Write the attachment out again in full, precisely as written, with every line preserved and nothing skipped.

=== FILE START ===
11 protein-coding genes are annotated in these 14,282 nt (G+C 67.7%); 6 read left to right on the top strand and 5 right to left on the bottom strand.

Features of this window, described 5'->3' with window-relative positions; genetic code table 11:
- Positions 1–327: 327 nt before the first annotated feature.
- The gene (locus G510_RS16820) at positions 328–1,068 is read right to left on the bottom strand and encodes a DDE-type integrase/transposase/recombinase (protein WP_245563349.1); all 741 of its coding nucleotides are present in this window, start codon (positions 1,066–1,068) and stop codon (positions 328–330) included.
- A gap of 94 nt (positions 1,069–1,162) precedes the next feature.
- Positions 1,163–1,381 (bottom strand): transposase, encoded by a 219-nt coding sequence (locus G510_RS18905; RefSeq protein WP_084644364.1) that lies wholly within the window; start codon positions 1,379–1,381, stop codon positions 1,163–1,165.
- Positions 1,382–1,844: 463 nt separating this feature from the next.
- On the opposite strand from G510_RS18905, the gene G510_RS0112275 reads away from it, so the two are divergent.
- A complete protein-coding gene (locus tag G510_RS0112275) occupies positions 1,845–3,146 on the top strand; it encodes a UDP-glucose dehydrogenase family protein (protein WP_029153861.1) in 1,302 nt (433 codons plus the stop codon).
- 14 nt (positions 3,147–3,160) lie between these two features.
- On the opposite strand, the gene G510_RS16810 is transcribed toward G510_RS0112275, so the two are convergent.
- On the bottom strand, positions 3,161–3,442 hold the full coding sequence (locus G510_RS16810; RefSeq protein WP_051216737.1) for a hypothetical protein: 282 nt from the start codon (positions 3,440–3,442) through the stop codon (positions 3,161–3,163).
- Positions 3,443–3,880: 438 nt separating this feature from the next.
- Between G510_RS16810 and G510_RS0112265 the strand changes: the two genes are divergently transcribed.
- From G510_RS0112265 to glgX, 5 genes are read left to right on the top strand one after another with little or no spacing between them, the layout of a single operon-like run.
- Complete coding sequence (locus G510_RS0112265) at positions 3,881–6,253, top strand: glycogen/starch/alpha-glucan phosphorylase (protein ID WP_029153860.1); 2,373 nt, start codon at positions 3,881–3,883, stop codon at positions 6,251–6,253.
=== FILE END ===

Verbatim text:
11 protein-coding genes are annotated in these 14,282 nt (G+C 67.7%); 6 read left to right on the top strand and 5 right to left on the bottom strand.

Features of this window, described 5'->3' with window-relative positions; genetic code table 11:
- Positions 1–327: 327 nt before the first annotated feature.
- The gene (locus G510_RS16820) at positions 328–1,068 is read right to left on the bottom strand and encodes a DDE-type integrase/transposase/recombinase (protein WP_245563349.1); all 741 of its coding nucleotides are present in this window, start codon (positions 1,066–1,068) and stop codon (positions 328–330) included.
- A gap of 94 nt (positions 1,069–1,162) precedes the next feature.
- Positions 1,163–1,381 (bottom strand): transposase, encoded by a 219-nt coding sequence (locus G510_RS18905; RefSeq protein WP_084644364.1) that lies wholly within the window; start codon positions 1,379–1,381, stop codon positions 1,163–1,165.
- Positions 1,382–1,844: 463 nt separating this feature from the next.
- On the opposite strand from G510_RS18905, the gene G510_RS0112275 reads away from it, so the two are divergent.
- A complete protein-coding gene (locus tag G510_RS0112275) occupies positions 1,845–3,146 on the top strand; it encodes a UDP-glucose dehydrogenase family protein (protein WP_029153861.1) in 1,302 nt (433 codons plus the stop codon).
- 14 nt (positions 3,147–3,160) lie between these two features.
- On the opposite strand, the gene G510_RS16810 is transcribed toward G510_RS0112275, so the two are convergent.
- On the bottom strand, positions 3,161–3,442 hold the full coding sequence (locus G510_RS16810; RefSeq protein WP_051216737.1) for a hypothetical protein: 282 nt from the start codon (positions 3,440–3,442) through the stop codon (positions 3,161–3,163).
- Positions 3,443–3,880: 438 nt separating this feature from the next.
- Between G510_RS16810 and G510_RS0112265 the strand changes: the two genes are divergently transcribed.
- From G510_RS0112265 to glgX, 5 genes are read left to right on the top strand one after another with little or no spacing between them, the layout of a single operon-like run.
- Complete coding sequence (locus G510_RS0112265) at positions 3,881–6,253, top strand: glycogen/starch/alpha-glucan phosphorylase (protein ID WP_029153860.1); 2,373 nt, start codon at positions 3,881–3,883, stop codon at positions 6,251–6,253.